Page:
In 1761, King George III set his eye on the large private estate and elegant townhouse near St. James’s Park that was built for the Duke of Buckingham in in 1703. After becoming a royal residence, it was enlarged throughout the 19th century to become Buckingham Palace as we know it today. It took its place as the London home of the British monarchs when Queen Victoria was crowned in 1837. Also during the 19th century, the government pushed to allow more public access to the private royal preserve at St. James’s Park and by 1856 this was successful. Although still one of London’s Royal Parks, St. James’s Park is open to the public and is the most visited of the royal parks welcoming millions of visitors every year.
From St. James’s Park you’ll find a perfectly framed view of the East Front of Buckingham Palace with its famous balcony where the royal family traditionally gathers to greet crowds. Just in front is the grand Victoria Memorial topped with a gilded bronze Winged Victory and surrounded by a crescent shaped garden. When built in 1911, the memorial significantly reduced the size of St. James’s Park. Yet it did complete the triumphal processional setting of The Mall and is an excellent spot to watch the popular Changing the Guard ceremony at Buckingham Palace.
While The Mall just seems like a busy street today, the long and straight stretch of road is full of history just like the rest of St. James’s Park. In the 17th-century, King Charles II was an avid player of paille-maille, called pall-mall in English, which at that time was exceedingly fashionable in France. The lawn game has origins from Italy in the Middle Ages and was a somewhat more athletic form of croquet. A long pall-mall alley was built for Charles II along the northern wall of the park. However, a road running alongside the wall stirred up enough dust to annoy the king who in 1661 created a grand tree-lined promenade in its place. The original name of Catherine Street didn’t stick and it was generally referred to as Pall Mall and today simply The Mall. It forms part of many parades, national events and ceremonies like Changing the Guard.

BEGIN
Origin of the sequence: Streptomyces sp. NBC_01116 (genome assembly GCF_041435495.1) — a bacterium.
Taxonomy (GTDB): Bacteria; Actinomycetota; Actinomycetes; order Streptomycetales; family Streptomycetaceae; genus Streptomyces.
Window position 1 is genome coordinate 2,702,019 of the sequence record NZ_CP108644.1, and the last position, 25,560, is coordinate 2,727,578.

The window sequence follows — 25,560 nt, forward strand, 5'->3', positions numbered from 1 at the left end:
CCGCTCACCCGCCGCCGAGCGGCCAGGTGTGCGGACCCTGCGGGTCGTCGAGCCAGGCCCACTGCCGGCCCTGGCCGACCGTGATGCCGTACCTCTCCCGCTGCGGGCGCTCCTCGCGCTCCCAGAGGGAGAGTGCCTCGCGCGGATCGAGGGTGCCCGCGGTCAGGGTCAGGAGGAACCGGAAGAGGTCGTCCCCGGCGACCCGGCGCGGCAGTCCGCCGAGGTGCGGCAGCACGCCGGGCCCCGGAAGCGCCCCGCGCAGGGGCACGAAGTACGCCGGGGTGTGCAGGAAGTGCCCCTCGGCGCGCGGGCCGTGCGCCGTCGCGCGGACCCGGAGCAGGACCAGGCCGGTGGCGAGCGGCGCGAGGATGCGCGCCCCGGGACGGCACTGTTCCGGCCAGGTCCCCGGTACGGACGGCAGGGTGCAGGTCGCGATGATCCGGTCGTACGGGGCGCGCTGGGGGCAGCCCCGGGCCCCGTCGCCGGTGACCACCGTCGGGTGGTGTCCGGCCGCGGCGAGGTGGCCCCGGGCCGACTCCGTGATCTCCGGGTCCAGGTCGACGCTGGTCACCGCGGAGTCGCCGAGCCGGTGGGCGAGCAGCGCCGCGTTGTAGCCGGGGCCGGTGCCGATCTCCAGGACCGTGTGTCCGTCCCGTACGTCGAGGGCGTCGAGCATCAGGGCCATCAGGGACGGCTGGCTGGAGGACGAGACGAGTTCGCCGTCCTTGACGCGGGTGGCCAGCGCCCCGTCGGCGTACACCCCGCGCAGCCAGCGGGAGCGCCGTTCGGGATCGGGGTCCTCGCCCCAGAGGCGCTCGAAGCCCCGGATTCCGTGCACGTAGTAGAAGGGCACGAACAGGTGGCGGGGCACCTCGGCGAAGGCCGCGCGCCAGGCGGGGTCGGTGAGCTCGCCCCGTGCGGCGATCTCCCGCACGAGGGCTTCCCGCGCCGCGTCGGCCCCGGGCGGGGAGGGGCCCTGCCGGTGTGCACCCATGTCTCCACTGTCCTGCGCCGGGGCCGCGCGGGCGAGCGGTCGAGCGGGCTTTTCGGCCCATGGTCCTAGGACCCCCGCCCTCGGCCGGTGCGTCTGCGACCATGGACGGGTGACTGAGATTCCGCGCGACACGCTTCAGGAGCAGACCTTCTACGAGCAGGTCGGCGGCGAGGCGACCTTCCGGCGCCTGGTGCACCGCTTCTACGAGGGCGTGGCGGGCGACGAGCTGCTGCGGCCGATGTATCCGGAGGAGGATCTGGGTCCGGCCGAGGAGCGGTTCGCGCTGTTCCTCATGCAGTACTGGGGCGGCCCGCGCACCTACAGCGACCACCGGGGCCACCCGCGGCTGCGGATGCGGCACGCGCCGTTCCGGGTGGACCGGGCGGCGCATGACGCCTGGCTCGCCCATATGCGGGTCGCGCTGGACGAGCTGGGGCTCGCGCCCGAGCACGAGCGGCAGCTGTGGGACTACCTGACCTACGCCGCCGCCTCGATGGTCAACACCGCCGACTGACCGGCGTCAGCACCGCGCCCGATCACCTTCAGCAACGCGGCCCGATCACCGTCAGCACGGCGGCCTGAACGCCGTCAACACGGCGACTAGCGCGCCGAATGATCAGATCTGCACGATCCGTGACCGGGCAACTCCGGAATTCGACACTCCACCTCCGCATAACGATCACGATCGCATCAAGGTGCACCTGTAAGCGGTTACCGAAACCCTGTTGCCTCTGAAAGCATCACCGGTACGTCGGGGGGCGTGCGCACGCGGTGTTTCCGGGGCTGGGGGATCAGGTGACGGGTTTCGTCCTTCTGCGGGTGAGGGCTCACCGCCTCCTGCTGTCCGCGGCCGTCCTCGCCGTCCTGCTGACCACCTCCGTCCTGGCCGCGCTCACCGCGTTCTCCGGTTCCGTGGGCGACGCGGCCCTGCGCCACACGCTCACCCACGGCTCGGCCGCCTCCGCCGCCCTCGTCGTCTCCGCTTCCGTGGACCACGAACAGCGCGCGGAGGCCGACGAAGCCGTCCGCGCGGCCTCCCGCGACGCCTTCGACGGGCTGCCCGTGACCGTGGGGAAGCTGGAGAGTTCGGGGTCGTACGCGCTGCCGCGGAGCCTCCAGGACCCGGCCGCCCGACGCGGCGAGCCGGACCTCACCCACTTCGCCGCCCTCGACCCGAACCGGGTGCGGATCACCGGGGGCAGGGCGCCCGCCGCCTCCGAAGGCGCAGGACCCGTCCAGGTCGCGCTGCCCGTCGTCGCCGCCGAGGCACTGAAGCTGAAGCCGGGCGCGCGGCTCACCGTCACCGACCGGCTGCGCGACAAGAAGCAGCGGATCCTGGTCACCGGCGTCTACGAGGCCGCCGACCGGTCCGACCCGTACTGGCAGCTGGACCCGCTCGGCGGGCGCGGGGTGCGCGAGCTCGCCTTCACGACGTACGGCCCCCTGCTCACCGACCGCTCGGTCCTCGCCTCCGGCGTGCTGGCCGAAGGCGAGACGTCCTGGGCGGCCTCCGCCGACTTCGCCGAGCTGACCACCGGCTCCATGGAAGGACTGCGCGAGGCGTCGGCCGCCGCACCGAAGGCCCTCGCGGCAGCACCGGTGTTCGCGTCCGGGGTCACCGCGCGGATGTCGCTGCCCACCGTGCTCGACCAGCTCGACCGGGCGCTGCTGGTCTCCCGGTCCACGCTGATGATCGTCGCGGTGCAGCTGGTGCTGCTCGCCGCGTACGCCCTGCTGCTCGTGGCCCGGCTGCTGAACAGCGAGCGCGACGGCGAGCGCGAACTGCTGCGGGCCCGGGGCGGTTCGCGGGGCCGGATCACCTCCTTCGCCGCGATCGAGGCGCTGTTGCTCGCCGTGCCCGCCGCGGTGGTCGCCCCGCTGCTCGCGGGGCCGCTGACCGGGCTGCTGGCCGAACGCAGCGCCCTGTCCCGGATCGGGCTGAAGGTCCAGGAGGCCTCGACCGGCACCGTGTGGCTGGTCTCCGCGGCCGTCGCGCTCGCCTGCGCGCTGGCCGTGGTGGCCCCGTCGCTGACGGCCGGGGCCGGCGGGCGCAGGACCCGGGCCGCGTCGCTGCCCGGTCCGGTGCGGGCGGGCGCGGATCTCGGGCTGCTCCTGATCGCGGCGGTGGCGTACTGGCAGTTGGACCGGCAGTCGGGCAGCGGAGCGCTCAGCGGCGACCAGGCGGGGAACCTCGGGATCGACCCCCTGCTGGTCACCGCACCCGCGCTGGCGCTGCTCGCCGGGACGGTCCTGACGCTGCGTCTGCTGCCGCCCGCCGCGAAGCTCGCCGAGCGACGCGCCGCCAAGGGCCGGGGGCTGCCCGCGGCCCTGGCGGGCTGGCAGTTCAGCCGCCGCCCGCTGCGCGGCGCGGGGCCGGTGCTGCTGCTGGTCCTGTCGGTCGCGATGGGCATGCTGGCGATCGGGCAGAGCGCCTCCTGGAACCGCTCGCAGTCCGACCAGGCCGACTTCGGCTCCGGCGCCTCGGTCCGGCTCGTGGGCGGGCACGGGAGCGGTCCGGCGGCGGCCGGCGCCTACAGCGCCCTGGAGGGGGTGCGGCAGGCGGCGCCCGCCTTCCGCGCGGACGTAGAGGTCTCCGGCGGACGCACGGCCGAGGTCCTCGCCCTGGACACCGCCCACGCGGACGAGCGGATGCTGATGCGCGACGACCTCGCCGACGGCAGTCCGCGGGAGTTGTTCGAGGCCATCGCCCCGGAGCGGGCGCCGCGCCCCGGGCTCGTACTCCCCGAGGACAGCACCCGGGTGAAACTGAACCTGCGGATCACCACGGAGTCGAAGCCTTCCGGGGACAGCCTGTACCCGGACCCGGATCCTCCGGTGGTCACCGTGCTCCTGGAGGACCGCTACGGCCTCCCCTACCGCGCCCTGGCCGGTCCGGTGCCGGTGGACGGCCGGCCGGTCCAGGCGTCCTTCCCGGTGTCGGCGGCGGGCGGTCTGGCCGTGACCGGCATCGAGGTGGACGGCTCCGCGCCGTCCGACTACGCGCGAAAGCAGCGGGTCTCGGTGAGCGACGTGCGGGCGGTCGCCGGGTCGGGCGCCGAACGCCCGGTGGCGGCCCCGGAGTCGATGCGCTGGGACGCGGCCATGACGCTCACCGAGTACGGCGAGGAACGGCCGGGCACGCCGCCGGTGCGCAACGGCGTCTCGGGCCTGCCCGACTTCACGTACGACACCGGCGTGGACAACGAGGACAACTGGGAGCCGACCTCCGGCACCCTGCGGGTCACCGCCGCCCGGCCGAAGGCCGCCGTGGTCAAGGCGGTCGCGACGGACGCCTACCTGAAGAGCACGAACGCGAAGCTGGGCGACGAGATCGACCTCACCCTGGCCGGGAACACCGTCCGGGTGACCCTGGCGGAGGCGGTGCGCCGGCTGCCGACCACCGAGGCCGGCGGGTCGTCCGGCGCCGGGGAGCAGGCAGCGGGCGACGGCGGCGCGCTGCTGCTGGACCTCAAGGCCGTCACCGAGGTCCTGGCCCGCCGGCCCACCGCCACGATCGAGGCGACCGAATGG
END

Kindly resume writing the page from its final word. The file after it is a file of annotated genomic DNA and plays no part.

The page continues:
Unlike other roads in London, you’ll notice The Mall has a distinctive red color. This is said to give the appearance of a long red carpet when approaching Buckingham Palace. With hundreds of years of royal history that has shaped the park plus the royal palaces nearby, it’s hard to not feel a bit of the royal atmosphere while strolling along The Mall.
Whether you’re enjoying a leisurely walk through the park on the way to see the Changing the Guard ceremony or relaxing in the shade on a summer day, looking back over the centuries on all that has taken place in St. James’s Park fills the air with that historic atmosphere that is so particularly London. Be sure to visit and find out for yourself! St. James’s Park is open daily from 5am to midnight. The St. James’s Park website has all the latest updates on events, visiting information and detailed maps.